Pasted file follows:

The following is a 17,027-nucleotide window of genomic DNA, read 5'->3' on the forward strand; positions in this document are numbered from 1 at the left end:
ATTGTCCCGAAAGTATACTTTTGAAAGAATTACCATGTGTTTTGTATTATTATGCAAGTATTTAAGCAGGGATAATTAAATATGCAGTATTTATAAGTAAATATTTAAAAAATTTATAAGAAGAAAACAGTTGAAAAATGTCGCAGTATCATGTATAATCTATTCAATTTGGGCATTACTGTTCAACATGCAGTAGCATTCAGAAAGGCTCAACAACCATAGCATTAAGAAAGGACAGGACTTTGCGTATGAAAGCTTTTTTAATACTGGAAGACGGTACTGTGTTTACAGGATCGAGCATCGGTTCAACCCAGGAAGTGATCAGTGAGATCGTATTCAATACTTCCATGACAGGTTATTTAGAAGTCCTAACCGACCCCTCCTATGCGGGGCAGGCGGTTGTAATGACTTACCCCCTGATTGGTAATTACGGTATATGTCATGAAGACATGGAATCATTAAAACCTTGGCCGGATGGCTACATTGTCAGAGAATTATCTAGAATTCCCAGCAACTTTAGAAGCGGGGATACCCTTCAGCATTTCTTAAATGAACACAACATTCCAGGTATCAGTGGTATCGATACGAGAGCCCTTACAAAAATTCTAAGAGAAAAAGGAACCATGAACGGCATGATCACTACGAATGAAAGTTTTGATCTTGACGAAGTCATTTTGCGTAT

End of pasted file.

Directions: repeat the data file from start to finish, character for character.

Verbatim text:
The following is a 17,027-nucleotide window of genomic DNA, read 5'->3' on the forward strand; positions in this document are numbered from 1 at the left end:
ATTGTCCCGAAAGTATACTTTTGAAAGAATTACCATGTGTTTTGTATTATTATGCAAGTATTTAAGCAGGGATAATTAAATATGCAGTATTTATAAGTAAATATTTAAAAAATTTATAAGAAGAAAACAGTTGAAAAATGTCGCAGTATCATGTATAATCTATTCAATTTGGGCATTACTGTTCAACATGCAGTAGCATTCAGAAAGGCTCAACAACCATAGCATTAAGAAAGGACAGGACTTTGCGTATGAAAGCTTTTTTAATACTGGAAGACGGTACTGTGTTTACAGGATCGAGCATCGGTTCAACCCAGGAAGTGATCAGTGAGATCGTATTCAATACTTCCATGACAGGTTATTTAGAAGTCCTAACCGACCCCTCCTATGCGGGGCAGGCGGTTGTAATGACTTACCCCCTGATTGGTAATTACGGTATATGTCATGAAGACATGGAATCATTAAAACCTTGGCCGGATGGCTACATTGTCAGAGAATTATCTAGAATTCCCAGCAACTTTAGAAGCGGGGATACCCTTCAGCATTTCTTAAATGAACACAACATTCCAGGTATCAGTGGTATCGATACGAGAGCCCTTACAAAAATTCTAAGAGAAAAAGGAACCATGAACGGCATGATCACTACGAATGAAAGTTTTGATCTTGACGAAGTCATTTTGCGTAT